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Photosynthesis lab

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by

Megan McCurley

on 7 January 2013

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Transcript of Photosynthesis lab

Background Step 1 Step 4 Data Methods Materials: The equation for photosynthesis:
2H 0 + CO + light = CH 0 + 0 +H 0
In Spinach leaves there is a cavity which holds the gases released and used during photosynthesis, by removing these gases the leaf will sink in water. It only ascends when photosynthesis has occurred and refilled the cavity with oxygen. However during this time Cellular respiration also occurs using some of the oxygen. So the rate of accent for the spinach leaf is the net rate of photosynthesis. Photosynthesis Prepare 4 Solutions of 300ml H2O with 0.2%, 0.4%, 0.8%, and 1.6% concentration of bicarbonate and one without. These will provide CO2 for the spinach during the photosynthesis process. Cut out 10 discs, from the spinach leaf, for each cup. If the spinach is put in different concentrations of Bicarbonate, which acts as the CO2 for the experiment, then the rate of photosynthesis will increase as the concentration increases until it hits optimum concentration, because the more CO2 available the more can be incorporated into the carbohydrates in the light-independent reaction and the faster photosynthesis can occur. 2 + + = CHO2 + + In order to find the effect of an environmental factor the reactants of the photosynthesis equation must be altered to observe the products, or the effects. In this experiment CO2 Concentrations will be altered, this will alter the amount that can be incorporated into the carbohydrates and take part in the light-independent reaction, which will alter the rate of photosynthesis. Question:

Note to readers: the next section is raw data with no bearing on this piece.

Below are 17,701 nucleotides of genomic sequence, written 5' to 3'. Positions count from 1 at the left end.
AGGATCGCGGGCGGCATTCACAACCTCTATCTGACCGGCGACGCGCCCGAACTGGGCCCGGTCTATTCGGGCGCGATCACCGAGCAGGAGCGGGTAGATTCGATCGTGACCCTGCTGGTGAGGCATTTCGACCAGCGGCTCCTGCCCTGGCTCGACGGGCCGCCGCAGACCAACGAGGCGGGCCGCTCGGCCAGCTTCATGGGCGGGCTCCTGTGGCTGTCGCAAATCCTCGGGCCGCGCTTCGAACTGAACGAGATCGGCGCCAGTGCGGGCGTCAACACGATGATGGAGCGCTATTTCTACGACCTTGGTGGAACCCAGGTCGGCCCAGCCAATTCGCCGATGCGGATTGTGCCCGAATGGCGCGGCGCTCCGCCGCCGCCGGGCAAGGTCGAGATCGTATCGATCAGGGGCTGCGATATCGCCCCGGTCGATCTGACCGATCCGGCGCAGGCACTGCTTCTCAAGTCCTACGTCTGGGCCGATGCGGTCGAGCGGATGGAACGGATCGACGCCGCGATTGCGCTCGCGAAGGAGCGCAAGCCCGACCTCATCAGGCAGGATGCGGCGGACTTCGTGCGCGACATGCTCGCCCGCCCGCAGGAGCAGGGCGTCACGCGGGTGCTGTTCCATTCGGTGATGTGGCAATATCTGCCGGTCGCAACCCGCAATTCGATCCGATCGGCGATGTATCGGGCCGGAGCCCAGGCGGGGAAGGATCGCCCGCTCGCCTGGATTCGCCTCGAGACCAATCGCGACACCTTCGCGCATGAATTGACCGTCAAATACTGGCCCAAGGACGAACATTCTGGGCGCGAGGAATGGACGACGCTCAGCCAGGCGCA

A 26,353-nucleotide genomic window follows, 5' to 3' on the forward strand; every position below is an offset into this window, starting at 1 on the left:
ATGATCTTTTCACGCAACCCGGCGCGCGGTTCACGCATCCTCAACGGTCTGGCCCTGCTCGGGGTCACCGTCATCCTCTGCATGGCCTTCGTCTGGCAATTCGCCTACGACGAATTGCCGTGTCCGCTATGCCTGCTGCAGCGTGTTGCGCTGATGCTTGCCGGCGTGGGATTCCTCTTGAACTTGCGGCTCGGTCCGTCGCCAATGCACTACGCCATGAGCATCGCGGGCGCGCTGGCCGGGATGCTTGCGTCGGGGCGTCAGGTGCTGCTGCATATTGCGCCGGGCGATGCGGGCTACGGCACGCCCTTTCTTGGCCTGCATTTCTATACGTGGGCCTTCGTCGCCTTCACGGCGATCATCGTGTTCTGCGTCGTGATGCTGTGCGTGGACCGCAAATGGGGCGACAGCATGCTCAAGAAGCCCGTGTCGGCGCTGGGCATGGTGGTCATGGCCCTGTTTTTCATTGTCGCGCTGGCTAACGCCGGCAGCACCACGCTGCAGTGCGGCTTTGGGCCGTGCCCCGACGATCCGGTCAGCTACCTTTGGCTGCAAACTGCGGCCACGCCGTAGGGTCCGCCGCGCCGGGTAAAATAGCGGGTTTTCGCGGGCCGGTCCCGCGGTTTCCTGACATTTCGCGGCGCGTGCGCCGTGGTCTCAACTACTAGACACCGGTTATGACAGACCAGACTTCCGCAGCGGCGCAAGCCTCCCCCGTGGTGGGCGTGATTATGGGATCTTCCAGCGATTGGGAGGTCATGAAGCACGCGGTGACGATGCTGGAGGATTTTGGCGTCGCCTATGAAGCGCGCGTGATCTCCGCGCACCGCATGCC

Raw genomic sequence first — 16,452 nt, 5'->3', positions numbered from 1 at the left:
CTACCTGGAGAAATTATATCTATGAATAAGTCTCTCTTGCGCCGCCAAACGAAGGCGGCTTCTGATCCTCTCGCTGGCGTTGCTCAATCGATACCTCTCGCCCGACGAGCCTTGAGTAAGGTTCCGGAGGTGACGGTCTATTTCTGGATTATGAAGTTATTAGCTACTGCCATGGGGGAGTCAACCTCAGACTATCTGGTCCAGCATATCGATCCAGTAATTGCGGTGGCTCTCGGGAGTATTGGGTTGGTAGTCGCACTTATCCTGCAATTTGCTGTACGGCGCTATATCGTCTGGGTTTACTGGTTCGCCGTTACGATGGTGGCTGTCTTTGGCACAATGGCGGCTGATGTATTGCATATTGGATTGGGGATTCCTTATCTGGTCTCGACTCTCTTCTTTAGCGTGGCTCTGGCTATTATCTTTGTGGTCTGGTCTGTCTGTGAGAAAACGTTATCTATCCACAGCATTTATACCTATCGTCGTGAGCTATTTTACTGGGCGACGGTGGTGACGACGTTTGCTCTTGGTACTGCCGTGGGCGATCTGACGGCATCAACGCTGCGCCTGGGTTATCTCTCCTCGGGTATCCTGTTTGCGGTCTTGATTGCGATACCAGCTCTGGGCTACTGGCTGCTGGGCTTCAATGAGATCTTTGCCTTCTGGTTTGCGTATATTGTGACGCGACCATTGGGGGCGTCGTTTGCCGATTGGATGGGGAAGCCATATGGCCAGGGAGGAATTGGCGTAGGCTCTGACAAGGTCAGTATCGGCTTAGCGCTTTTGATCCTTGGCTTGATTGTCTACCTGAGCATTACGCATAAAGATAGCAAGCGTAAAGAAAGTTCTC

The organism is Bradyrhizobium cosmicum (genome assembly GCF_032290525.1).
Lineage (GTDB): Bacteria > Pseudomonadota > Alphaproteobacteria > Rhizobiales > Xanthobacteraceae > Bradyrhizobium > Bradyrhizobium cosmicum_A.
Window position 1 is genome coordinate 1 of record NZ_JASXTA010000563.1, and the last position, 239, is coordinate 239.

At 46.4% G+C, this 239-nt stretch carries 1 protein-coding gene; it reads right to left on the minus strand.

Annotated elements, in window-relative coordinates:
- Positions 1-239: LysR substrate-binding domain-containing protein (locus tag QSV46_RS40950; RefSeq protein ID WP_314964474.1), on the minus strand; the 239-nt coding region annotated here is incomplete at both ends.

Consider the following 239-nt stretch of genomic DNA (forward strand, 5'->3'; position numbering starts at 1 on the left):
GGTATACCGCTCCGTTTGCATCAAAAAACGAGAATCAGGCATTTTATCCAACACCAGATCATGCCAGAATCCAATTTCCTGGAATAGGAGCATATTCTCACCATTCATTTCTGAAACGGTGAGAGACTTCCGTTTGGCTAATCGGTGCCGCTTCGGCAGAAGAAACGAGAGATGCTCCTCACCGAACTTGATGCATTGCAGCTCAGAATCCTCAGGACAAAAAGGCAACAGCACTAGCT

What is the effect of different CO2 concentrations on the floating disks rate of photosynthesis? Spinach
Hole punch
5 clear cups
Dish Detergent
Bicarbonate
Syringes
Measuring tools (tsp and 300ml) Overview: The Concentration of CO2 is changed by adding different amounts of bicarbonate(independent variable) to the H2O, changing the CO2 available and altering the rate of photosynthesis causing the disk to ascend at a different rate(dependent variable). The temperature was held at a constant 18 C, the pressure was held at 0 due to the open cup, and the light source remained at 60W. The beakers were held at a distance of 30cm from the light source. THe lab includes a cup without any added bicarbonate to compare the results with, it is the control. Hypothesis Step 2 Pour the Solutions into individual, labeled cups. Step 3 Add one drop of diluted soap in each cup, this will allow the leaf's hydrophobic surface to absorb the solution. Step 5 Use the syringe to vacuum out the gases from the spongy mesophyll tissue and replace it with the bicarbonate. Place ten disks in the barrel and push in the plunger, suck in the chosen solution of bicarbontate, remove the air from the syringe and then blocking the opening pull the plunger and hold for ten seconds then release and disks should sink. Step 6 Empty solutions and discs into respective cups, place under light source and start the timer. Step 7 Record number of floating disks every minute. # of disks floating each min at different Concentration of CO2 1